minimal change disease, steroids.

27

amyloidosis
-what visualization technique do you use to visualize the apple green birefringence?

-light microscope.

28

6 causes of nephrotic syndrome: in pairs.

-minimal change + FSGS = effacement of foot process

-Membranous + MPGN = IC deposition

-2 systemic disease that affect glomerulus (DM + amyloidosis)

29

-subepithelial immune complex deposits =

-subendothelial deposits =

-deposits w/in basement membrane =

-membranous glomerulonephritis

-type 1 MPGN

-type 2 MPGN

30

Type 1 MPGN
-nephrotic or nephritic?
-where are ICs?
-associated w/what?

-mixed, both nephrotic & nephritic.
-sub-endothelial: tram tracks
-HBV, HCV

31

Type 2 MPGN
-nephrotic or nephritic?
-where are ICs?
-associated w/what?

-mixed, both nephrotic & nephritic.
-membranous IC deposits "dense deposits".
-associated with C3 nephritic factor (stabilizes C3 convertase dec. serum C3 levels).

32

C3 convertase
-type 2 MPGN

C3 =C3 convertase=> C3a + C3b

-you usually get rid of C3 convertase right after you use it b/c you only want it active for a very limited amount of time.
-but in type 2 pts - they have Ab that stabilizes the c3 convertase. Will overactivate complement.
-you'll get a decreased serum C3.
-you'll get inflammation and damage in the glomerulus.

-The C3 is the immune complex thats being deposited in the basement membrane and causing the damage!

*inflammation in glomerulus is more so a nephritic syndrome than a nephrotic syndrome. This disease can cause both nephritic and nephrotic

33

Which glomerular disease has the lowest serum C3 levels?

-type 2 MPGN

34

hyaline arteriolosclerosis
-preferetially affects which vessel?

-efferent arteriole
-hence the role of ACE inibitors in DM.

35

eosinophilic nodular glomerulosclerosis

aka DM glomerulo-nephropathy & kimmelsteil wilson nodules.

36

Oliguria & HTN
-nephrotic or nephritic?

-nephritic
-nephrotic doesn't get oliguria or HTN.

37

PSGN
-after pharyngitis, impetigo, or both?
-inc or dec complement levels?

-both
-dec. complement levels

38

PSNG
-how long after infection will it occur?

-2-3 weeks after.
*IgA nephropathy just a few days after.

39

Goodpastures
-hemoptysis or hematuria usually first?

-hemoptysis.

40

"wire looping" of capillaries?
-seen in what?
-most associated w/what extra-renal disease?

-Diffuse proliferative GN
-SLE

41

IgA nephropathy
-where are the ICs deposited?

-mesangium

42

Alport syndrome
-inheritance patttern
-what other problems associated w/it?

-X-linked
-Glomerulonephritis, deafness, and, less commonly, eye problems.

43

Which is the only nephritic syndrome you aren't familiar with?

Diffuse proliferative GN
-IC deposition
-SLE associated.

44

Membranous nephropathy
-doesnt end w/itis, so how do we know its IC mediated?

-b/c its associated w/SLE.
-and SLE is an immune complex disease.

45

-Calcium phosphate precips at what pH?
-Calcium oxalate precips at what pH?

-Calcium phosphate = inc pH

-Calcium oxalate = dec pH
*think oxalic acid, acids precip in acid.

46

Ca stone shape

envelope/X tic tac toe

47

Crohns disease can lead to what type of stones?

-Calcium oxalate
-causes inc. resorption of oxalate.

48

Ca stone
-Tx?

-thiazides and citrate.

49

Most common kidney stone presentation:

-calcium oxalate stone in a patient with hypercalciuria and normocalcemia.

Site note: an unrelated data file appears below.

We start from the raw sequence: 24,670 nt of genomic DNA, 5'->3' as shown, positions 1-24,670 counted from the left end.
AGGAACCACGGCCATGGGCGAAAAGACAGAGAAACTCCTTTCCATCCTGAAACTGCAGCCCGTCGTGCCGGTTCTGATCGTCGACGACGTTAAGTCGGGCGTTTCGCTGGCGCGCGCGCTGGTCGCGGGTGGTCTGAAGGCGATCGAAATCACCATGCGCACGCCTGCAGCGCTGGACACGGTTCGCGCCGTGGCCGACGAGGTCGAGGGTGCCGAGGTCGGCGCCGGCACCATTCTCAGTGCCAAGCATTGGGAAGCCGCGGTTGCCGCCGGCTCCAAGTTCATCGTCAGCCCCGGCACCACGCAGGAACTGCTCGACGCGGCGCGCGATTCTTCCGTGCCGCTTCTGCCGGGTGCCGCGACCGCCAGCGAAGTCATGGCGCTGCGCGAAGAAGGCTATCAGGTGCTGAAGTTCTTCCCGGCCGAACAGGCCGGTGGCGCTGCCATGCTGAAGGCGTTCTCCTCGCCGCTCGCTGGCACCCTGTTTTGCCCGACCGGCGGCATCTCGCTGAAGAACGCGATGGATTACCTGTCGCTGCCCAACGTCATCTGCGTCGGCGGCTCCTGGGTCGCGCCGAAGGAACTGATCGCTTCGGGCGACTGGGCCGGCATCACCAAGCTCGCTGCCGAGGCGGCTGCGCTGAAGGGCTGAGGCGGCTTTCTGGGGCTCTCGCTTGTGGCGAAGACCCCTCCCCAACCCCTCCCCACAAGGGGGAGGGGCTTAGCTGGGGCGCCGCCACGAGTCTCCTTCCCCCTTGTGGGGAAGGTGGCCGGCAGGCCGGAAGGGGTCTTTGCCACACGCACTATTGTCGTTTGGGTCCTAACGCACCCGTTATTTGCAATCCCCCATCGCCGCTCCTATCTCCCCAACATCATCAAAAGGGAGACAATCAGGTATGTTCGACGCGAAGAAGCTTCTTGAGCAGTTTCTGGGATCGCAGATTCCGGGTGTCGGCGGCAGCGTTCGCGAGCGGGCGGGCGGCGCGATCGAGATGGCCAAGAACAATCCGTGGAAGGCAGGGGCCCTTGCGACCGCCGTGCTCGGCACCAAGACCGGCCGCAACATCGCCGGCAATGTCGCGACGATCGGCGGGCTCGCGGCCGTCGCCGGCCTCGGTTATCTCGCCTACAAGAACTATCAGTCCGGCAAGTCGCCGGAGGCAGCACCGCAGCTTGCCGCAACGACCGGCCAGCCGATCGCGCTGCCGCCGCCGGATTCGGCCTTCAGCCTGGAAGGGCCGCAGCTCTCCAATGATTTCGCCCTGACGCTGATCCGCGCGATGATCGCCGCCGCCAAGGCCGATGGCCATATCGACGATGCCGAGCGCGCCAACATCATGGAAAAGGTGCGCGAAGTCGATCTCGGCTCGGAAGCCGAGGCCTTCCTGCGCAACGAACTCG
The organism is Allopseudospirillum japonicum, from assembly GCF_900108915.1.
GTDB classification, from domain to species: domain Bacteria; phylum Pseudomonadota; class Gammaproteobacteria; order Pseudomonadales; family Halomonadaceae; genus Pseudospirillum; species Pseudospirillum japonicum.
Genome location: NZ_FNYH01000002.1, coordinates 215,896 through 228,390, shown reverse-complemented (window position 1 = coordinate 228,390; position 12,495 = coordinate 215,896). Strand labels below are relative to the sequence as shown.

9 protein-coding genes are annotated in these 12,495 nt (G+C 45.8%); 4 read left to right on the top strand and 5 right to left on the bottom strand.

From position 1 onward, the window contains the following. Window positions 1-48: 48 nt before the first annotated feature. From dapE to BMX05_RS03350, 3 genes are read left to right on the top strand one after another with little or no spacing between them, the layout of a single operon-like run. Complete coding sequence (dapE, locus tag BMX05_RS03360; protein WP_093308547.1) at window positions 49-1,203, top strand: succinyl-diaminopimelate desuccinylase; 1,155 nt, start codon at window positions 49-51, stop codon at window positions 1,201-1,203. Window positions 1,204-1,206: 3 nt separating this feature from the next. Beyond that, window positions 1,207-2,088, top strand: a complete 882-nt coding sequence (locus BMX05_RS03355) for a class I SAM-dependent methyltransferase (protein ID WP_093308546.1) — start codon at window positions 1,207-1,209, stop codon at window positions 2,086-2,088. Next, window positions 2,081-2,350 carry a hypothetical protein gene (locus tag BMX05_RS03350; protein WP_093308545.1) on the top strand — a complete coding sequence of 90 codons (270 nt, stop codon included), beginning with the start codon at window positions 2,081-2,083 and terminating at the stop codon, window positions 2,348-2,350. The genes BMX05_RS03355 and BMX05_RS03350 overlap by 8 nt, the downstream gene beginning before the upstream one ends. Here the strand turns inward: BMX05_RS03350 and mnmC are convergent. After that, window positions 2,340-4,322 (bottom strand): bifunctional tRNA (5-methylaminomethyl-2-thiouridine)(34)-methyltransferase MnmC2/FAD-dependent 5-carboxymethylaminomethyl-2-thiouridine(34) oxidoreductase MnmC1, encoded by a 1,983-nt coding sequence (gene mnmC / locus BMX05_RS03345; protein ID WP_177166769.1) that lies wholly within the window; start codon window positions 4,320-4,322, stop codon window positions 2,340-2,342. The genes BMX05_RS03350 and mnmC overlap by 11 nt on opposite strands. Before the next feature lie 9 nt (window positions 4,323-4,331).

50

Ammonium magnesium phosphate (AMP) stone
-precip in inc or dec pH?
-shape?

-inc. pH. form in alkaline urine.
-coffin lid

51

AMP stone
-aka?
-causes?

-struvite stone: can form staghorn calculi.
-urease + bugs
-Proteus mirabilis, Staphylococcus, Klebsiella: that hydrolyze urea to ammonia = urine alkalinization.

52

Uric acid
-precips in inc or dec pH?
-shape?

-acids precip in acidic pH.
*radiolucent! Only stone thats radiolucent.
-rhomboid or rosettes

53

Cystine
-precips in inc or dec pH?
-shape?
-test for cystine in urine?

-dec. pH.
-hexagonal
*Can form staghorn calculi.
-Sodium nitroprusside test +

54

Which kidney stones can cause staghorn calculi?

-ammonium magnesium phosphate 9adults
-cystine stones (kids)

55

Mnemonic for paraneoplastics of RCC?

PEAR: PTHrP, EPO, ACTH, renin
-the tumor looks like a yellow pear.

56

-RCC associated w/gene deletion on which chrom?
-does it respond well to chemo/radiation?

-chrom 3
-sporadic or inherited as Von-Hippel Lindau syndrome
-does NOT respond to chemo/radiation.

57

Renal oncocytoma
-what is it?
-whats it's cells look like?
-Tx?

-Benign epithelial cell tumor.
- Large eosinophilic cells with abundant mitochondria without perinuclear clearing.
*well circumscribed mass w/central scar
-Presents with painless hematuria, flank pain, and abdominal mass (same presentation as RCC).
-Tx: nephrectomy

58

Well circumscribed renal mass w/central scar

-Renal oncocytoma

59

Can you use acetazolamide to alkalinize the urine to treat calcium stones?

-NO
-acetazolamide will cause metabolic acidosis which causes bone resorption and hypercalcemia which can potentially cause calcium stones.

60

kid w/hematuria/flank mass thats big =
*unilateral

Wilms tumor

61

Wilms tumor
-mutation?
-risk factor?

-“Loss of function” mutations of tumor suppressor genes WT1 or WT2 on chromosome 11.
-horseshoe kidney (ie. can be seen in turners syndrome)

62

Beckwith–Wiedemann syndrome
-what tumor is often present?

-overgrowth disorder
-wilms tumor often seen.

63

WAGR complex

-Wilms tumor, Aniridia, Genitourinary malformation, and
mental Retardation (intellectual disability).
*aniridia = absence of iris.

64

Transitional cell carcinoma